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    The Canon equivalent of the two lens option is how I got started again in photography. I would go that direction and learn everything you can about your equipment. Even low end options are very capable so long as you know how to use them. Avoid the dreaded "Automatic" setting. You'll be frustrated at first but as you learn to take control you will enjoy the satisfaction that comes with great results.
     
  9. Braineack

    Braineack Been spending a lot of time on here!

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    Don't buy a d3xxx series.

    Also, don't buy a d300

    I'll expand when off phone
     
    Last edited: Dec 26, 2019
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  10. Braineack

    Braineack Been spending a lot of time on here!

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    Shop used. and from reputable vendors that will take returns.

    Adorama actually has two D610s for $250 rated at G. This is a lower rating for them -- but if they are actually still functional and they just appear to be heavily used -- that's an amazing deal. Great thing about them is if it doesn't work out, you can return it back to them.

    They have E and VG rated D600s for $400, but I wouldnt a buy a D600 now unless you call Nikon and see if it's been serviced for the oil issue. Their service advisory on the D600 ends on Jan 10th. So if you could get one and send it to Nikon ASAP, that would still be good -- but really pushing the end of the free service.

    Otherwise the D610 is a fantastic camera whos used value is still an insanely good deal, for one of the top 20 rated sensors on the market, today.

    The D3xxx series is Nikon's entry-level. Don't be fooled by their lens packages -- you can buy those two lenses used for $90 and $130 respectively. So that right there tell you how much the camera body itself is worth.

    While it has a great crop-sized sensor in it, Nikon dummies down the featureset of the D3xxx model line to the most basic functions in order to keep the "cost down." The D5xxx series is a much better platform -- So long as it has the 24mp sensor.

    But I would personally recommend the D7100 or D7200 as they have a more "pro" level body, and a sensor that does well in low-light for its size. Both are also still very decent cameras for day-to-day. And like the D610, and unlike the D3xxx and D5xxx, it can drive D model Nikon lenses.

    The D300 recommended above is simply too old. It was great at it's time, but simply a relic today and wasn't designed for what you need. The D700 would be a better choice, which has a better full-frame sensor, and I would still discourage it for the same reasons. (early 2000s tech, dont focus well in dark, low resolution, bad ISO/DR, etc).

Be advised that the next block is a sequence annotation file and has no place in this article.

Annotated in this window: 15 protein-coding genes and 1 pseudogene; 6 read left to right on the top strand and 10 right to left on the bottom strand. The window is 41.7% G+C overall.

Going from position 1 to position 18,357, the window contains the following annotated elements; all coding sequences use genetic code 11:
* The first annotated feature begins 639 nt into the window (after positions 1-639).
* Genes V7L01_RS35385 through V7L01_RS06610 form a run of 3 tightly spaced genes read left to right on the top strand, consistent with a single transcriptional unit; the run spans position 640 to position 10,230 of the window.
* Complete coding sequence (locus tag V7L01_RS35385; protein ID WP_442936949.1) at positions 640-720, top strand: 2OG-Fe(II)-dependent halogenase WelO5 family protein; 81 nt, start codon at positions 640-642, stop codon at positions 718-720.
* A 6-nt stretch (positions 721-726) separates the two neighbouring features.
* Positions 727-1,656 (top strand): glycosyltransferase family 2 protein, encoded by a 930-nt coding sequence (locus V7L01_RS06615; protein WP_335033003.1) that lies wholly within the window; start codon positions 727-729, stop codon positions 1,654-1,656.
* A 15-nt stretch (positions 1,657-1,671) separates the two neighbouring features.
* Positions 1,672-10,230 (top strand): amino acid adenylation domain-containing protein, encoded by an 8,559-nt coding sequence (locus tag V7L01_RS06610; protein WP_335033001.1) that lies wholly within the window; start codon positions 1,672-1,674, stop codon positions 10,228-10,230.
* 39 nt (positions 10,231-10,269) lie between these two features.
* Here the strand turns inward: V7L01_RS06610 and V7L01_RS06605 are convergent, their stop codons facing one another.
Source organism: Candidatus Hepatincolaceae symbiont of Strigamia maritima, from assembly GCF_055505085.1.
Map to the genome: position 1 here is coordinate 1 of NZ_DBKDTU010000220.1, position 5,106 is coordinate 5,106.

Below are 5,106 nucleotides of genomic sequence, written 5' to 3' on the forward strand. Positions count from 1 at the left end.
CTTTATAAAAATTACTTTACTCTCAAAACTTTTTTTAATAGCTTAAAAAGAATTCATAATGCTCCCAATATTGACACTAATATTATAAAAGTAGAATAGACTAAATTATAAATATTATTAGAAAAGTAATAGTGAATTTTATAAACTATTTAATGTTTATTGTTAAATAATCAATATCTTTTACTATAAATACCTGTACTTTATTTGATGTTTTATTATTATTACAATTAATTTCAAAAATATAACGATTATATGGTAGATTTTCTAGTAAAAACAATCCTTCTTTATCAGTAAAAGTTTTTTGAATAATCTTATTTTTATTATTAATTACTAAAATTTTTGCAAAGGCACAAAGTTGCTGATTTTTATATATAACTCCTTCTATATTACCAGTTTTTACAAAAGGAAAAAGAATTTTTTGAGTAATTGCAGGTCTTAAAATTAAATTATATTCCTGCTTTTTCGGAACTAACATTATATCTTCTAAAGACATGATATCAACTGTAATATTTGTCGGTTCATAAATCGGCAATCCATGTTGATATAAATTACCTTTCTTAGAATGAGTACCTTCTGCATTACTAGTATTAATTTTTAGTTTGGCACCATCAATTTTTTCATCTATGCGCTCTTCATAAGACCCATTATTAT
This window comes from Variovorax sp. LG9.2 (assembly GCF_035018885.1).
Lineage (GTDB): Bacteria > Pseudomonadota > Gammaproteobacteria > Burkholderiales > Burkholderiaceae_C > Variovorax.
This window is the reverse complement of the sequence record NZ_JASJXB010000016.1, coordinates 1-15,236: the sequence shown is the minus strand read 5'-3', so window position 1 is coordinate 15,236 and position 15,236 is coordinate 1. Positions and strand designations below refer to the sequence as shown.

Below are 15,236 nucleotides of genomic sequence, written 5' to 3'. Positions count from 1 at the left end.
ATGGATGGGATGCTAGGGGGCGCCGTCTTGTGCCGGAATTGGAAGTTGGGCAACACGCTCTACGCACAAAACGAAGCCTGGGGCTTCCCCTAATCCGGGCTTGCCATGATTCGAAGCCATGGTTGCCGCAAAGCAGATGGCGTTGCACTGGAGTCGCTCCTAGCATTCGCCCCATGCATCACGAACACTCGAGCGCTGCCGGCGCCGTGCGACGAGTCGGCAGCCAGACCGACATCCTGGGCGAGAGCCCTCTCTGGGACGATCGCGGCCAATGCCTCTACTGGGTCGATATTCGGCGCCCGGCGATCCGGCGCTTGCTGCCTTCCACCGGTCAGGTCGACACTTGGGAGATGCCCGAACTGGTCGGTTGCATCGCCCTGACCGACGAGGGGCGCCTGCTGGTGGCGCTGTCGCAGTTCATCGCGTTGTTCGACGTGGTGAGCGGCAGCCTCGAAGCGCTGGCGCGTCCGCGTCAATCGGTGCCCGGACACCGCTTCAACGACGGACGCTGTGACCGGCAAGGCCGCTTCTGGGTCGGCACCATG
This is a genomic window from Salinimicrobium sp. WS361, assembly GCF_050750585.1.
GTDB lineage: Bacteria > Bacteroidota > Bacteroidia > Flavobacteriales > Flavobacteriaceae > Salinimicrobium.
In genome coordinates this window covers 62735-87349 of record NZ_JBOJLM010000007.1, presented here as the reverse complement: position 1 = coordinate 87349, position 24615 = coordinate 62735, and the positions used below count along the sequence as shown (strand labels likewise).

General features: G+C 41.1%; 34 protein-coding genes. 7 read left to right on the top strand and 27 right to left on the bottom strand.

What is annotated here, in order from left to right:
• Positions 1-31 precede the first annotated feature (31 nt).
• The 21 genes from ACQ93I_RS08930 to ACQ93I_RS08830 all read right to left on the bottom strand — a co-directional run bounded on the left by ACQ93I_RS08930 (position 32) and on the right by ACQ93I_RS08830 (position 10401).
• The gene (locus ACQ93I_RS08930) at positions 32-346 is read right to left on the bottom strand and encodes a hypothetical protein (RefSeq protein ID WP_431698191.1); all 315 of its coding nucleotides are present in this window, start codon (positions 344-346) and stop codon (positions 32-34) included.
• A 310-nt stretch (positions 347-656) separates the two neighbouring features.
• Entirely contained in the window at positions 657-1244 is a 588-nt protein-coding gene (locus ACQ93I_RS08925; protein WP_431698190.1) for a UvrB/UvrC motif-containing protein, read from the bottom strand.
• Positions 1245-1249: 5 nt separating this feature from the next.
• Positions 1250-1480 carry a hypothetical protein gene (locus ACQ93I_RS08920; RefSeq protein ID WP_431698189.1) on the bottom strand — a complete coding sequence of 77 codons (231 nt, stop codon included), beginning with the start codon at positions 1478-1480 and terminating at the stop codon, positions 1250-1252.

I don't like the 5DmII recommend either, google ISO invariance. The 5dmII has horrid ISO invariance, Canon didn't solve this issue until the 5DmIV -- not what you want when shooting the night.

    If you want to capture the northern lights in Alaska, you need a camera sensor that works well for night and long-exposure work and a lens that can do the same. The biggest problem you'll find is your budget -- the used camera market artificially keeps value high on junk old equipment, and lenses retain value as they pretty much last a lifetime.

    This is just my opinion, but I'd personally rather have a decent/better/capable camera body as a base and work from there without the need/desire to upgrade later. Most your money will go into your lens investment.
     
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  11. photoflyer

    photoflyer TPF Supporters Supporting Member

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    So, lots and of good advice. I think everyone would agree that you should invest more in your lenses than the body and that there are good used bodies from which to chose.
     
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  12. Sharpshooterr

    Sharpshooterr No longer a newbie, moving up!

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    K, the problem with a D300 is that even when it was brand new, it was only 12mp and that hasn’t changed! LoL
    I wouldn’t consider anything with less that 20mp and preferably 24mp.
    I know if you’re new to all this it can be overwhelming but at least do better than your phone can do!!
    SS